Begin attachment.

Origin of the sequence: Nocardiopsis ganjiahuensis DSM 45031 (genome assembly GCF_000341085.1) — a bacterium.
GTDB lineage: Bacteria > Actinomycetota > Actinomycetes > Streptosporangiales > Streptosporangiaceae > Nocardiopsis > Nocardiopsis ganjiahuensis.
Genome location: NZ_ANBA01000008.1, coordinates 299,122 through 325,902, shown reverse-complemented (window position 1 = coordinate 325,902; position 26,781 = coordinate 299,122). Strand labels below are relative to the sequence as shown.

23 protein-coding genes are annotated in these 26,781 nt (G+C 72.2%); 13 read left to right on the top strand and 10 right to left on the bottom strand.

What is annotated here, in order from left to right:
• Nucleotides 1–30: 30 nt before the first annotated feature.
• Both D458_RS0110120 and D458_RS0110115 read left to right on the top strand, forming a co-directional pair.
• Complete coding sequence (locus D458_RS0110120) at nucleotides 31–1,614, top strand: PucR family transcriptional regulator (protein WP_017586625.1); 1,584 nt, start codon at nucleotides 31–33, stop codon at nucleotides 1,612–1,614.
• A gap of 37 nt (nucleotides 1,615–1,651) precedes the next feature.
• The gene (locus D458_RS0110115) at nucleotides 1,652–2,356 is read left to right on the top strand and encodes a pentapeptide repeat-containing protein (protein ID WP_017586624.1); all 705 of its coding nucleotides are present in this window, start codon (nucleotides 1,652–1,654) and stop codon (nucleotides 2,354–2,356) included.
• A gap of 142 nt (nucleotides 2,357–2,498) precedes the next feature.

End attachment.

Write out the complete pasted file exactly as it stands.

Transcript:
Origin of the sequence: Nocardiopsis ganjiahuensis DSM 45031 (genome assembly GCF_000341085.1) — a bacterium.
GTDB lineage: Bacteria > Actinomycetota > Actinomycetes > Streptosporangiales > Streptosporangiaceae > Nocardiopsis > Nocardiopsis ganjiahuensis.
Genome location: NZ_ANBA01000008.1, coordinates 299,122 through 325,902, shown reverse-complemented (window position 1 = coordinate 325,902; position 26,781 = coordinate 299,122). Strand labels below are relative to the sequence as shown.

23 protein-coding genes are annotated in these 26,781 nt (G+C 72.2%); 13 read left to right on the top strand and 10 right to left on the bottom strand.

What is annotated here, in order from left to right:
• Nucleotides 1–30: 30 nt before the first annotated feature.
• Both D458_RS0110120 and D458_RS0110115 read left to right on the top strand, forming a co-directional pair.
• Complete coding sequence (locus D458_RS0110120) at nucleotides 31–1,614, top strand: PucR family transcriptional regulator (protein WP_017586625.1); 1,584 nt, start codon at nucleotides 31–33, stop codon at nucleotides 1,612–1,614.
• A gap of 37 nt (nucleotides 1,615–1,651) precedes the next feature.
• The gene (locus D458_RS0110115) at nucleotides 1,652–2,356 is read left to right on the top strand and encodes a pentapeptide repeat-containing protein (protein ID WP_017586624.1); all 705 of its coding nucleotides are present in this window, start codon (nucleotides 1,652–1,654) and stop codon (nucleotides 2,354–2,356) included.
• A gap of 142 nt (nucleotides 2,357–2,498) precedes the next feature.